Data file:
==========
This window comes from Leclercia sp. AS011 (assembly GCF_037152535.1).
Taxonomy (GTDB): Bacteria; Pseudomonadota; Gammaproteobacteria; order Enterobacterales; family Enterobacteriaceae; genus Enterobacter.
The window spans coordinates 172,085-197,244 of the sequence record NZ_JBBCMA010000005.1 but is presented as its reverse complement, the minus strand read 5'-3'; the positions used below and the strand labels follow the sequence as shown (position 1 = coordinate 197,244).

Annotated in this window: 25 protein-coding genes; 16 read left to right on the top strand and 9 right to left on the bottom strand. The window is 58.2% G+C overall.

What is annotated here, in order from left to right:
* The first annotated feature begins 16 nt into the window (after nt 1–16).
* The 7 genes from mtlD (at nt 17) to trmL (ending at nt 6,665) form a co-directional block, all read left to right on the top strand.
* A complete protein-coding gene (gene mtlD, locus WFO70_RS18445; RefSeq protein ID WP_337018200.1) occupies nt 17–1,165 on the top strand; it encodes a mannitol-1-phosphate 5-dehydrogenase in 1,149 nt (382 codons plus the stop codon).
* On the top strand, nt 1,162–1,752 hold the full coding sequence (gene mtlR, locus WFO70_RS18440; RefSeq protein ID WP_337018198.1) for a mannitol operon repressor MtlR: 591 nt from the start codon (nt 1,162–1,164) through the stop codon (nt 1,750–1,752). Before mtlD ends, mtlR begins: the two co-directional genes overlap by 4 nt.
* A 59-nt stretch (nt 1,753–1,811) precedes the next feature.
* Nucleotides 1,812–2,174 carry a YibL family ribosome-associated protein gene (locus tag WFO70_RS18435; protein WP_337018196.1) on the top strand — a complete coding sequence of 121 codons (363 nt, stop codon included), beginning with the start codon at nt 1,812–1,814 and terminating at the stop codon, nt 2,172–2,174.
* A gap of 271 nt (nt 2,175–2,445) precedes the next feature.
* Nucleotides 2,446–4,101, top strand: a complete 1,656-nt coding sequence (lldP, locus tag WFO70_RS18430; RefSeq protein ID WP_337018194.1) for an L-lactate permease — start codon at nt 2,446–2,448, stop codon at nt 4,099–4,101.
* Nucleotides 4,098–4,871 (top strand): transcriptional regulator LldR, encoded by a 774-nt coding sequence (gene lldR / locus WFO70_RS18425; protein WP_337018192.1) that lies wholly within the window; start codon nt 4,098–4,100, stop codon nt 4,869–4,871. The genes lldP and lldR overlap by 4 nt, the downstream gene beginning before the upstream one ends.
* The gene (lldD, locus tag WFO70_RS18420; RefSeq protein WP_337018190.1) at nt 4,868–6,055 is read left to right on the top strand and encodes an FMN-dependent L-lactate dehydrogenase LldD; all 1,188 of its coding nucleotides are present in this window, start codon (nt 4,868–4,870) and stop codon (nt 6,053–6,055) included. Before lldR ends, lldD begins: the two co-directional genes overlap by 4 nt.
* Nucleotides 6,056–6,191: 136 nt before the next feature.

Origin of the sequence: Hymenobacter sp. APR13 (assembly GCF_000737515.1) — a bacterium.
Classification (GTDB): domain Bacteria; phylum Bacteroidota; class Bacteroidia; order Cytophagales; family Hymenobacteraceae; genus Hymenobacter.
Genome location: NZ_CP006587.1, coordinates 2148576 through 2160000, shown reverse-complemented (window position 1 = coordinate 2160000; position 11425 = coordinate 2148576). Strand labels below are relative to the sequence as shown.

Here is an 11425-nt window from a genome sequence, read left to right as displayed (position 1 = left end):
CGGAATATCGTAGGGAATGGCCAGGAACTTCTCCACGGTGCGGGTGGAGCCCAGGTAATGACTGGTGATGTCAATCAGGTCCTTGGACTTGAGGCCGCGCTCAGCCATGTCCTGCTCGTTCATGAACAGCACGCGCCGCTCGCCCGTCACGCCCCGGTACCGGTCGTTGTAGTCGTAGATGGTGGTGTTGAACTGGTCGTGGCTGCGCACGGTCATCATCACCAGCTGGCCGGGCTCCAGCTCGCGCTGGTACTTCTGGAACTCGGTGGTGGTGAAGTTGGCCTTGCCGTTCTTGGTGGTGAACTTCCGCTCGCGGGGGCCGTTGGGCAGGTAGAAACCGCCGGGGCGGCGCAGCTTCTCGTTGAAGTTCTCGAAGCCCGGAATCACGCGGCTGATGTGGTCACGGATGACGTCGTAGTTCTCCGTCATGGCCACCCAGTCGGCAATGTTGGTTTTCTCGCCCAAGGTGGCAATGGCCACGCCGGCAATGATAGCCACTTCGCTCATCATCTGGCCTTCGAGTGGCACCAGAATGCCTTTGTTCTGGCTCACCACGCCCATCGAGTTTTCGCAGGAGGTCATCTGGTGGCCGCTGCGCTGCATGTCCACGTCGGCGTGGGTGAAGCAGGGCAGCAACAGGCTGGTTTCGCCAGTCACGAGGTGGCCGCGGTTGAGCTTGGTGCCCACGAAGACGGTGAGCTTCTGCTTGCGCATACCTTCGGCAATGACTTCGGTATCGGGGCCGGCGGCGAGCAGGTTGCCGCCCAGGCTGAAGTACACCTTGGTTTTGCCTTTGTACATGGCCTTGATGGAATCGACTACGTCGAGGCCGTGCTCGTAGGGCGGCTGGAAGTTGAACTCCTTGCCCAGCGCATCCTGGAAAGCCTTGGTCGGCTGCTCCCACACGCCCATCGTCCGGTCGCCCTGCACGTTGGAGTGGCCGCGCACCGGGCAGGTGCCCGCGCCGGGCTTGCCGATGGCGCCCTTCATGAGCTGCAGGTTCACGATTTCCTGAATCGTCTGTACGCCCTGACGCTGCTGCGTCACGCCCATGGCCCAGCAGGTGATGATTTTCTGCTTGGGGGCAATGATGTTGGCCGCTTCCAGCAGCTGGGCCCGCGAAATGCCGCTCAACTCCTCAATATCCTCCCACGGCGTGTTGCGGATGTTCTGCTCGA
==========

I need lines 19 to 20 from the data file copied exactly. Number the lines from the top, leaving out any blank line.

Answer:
Genome location: NZ_CP006587.1, coordinates 2148576 through 2160000, shown reverse-complemented (window position 1 = coordinate 2160000; position 11425 = coordinate 2148576). Strand labels below are relative to the sequence as shown.

Here is an 11425-nt window from a genome sequence, read left to right as displayed (position 1 = left end):